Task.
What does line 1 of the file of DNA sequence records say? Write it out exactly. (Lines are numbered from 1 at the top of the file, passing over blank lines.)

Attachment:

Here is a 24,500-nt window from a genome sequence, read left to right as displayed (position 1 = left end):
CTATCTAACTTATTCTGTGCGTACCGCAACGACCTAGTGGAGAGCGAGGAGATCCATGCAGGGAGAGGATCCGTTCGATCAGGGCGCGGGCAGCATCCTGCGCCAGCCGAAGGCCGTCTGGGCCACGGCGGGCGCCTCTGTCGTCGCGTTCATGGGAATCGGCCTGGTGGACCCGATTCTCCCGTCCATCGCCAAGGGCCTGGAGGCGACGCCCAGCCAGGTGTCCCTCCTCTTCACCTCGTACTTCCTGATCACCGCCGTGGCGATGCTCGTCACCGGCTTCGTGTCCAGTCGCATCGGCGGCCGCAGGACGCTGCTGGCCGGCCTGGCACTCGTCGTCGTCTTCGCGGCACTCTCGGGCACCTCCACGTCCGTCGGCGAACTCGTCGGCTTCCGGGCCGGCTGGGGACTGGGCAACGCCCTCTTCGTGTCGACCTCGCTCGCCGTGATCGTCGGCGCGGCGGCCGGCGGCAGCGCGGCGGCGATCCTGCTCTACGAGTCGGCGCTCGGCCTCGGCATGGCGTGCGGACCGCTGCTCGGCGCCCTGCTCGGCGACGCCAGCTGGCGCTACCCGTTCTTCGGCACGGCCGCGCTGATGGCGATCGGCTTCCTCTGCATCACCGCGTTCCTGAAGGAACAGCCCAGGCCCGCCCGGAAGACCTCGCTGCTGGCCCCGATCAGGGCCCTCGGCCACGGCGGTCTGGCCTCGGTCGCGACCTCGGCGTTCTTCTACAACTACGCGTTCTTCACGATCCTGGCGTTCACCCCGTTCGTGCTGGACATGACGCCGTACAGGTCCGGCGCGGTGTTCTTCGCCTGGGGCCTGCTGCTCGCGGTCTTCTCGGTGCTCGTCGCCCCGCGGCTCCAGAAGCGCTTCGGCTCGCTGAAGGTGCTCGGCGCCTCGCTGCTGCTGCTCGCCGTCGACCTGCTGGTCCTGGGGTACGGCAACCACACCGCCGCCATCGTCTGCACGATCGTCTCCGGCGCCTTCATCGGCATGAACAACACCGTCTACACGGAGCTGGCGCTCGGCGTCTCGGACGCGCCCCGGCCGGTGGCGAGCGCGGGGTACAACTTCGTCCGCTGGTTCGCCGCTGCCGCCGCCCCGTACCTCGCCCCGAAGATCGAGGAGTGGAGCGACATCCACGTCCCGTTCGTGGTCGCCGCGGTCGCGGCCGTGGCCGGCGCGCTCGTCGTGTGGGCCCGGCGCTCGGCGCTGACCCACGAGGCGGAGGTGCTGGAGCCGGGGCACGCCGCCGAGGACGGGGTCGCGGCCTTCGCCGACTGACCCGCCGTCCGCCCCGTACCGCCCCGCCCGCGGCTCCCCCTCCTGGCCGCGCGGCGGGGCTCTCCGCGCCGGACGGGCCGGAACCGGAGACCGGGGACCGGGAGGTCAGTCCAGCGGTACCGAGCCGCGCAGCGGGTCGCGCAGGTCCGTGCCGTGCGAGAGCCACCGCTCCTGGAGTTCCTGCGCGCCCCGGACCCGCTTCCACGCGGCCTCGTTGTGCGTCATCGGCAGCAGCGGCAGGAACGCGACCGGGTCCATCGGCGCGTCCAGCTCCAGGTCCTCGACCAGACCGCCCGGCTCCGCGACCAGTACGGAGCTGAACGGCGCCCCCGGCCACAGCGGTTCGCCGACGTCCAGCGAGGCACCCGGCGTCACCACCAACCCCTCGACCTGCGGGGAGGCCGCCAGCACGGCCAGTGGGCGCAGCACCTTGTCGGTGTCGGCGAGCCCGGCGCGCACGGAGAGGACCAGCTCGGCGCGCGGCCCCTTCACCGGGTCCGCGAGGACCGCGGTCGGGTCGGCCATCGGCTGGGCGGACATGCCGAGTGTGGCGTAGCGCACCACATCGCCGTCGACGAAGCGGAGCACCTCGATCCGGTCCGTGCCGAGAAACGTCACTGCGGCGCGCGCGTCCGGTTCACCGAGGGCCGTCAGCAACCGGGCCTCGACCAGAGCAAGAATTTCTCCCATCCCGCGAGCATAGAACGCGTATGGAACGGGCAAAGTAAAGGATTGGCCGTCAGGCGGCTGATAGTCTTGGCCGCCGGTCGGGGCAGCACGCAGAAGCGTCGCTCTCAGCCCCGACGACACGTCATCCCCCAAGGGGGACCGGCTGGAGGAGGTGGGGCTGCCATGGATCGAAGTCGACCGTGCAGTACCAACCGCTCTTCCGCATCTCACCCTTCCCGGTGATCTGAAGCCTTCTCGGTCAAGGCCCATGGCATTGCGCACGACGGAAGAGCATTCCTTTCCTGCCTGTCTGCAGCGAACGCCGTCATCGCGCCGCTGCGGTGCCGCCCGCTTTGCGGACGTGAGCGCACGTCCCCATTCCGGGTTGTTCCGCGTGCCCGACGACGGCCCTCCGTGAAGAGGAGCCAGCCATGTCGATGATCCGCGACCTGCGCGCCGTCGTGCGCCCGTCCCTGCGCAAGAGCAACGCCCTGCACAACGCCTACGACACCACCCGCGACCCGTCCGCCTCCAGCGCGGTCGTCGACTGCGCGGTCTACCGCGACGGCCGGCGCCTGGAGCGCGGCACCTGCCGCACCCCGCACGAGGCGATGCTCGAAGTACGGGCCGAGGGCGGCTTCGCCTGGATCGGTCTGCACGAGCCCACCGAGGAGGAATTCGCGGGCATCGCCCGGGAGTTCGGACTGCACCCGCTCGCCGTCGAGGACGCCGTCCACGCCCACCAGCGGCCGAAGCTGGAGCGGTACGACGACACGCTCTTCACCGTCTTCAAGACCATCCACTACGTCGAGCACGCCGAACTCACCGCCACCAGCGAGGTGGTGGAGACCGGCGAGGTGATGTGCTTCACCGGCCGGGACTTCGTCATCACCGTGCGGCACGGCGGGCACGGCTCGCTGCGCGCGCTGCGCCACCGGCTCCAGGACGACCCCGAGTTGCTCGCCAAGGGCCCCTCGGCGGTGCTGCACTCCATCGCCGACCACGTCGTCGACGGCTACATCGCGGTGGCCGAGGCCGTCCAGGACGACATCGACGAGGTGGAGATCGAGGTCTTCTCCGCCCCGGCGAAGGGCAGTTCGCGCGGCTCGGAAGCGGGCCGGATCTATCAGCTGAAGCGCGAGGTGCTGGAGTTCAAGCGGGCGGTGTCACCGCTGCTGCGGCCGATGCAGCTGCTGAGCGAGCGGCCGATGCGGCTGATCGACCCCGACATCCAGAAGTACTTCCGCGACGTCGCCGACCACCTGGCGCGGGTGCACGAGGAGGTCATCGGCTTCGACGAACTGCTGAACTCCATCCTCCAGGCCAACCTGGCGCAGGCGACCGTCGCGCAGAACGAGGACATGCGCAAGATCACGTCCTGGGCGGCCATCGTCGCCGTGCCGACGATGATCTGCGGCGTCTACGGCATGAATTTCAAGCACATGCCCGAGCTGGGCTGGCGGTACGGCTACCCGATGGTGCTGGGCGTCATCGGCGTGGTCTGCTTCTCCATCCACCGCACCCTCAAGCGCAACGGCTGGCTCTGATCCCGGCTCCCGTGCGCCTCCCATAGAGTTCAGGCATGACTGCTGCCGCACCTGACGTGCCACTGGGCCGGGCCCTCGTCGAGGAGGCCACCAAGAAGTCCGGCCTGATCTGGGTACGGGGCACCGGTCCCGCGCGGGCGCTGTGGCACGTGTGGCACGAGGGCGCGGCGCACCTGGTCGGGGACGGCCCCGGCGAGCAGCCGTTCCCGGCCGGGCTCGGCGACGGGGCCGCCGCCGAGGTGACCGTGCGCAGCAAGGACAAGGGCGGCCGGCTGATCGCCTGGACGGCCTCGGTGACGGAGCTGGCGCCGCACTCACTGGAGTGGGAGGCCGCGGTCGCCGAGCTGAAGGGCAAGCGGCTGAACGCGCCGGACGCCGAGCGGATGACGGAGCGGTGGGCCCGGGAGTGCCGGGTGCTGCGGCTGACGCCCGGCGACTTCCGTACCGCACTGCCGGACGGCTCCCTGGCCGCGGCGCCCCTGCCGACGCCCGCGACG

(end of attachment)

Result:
Here is a 24,500-nt window from a genome sequence, read left to right as displayed (position 1 = left end):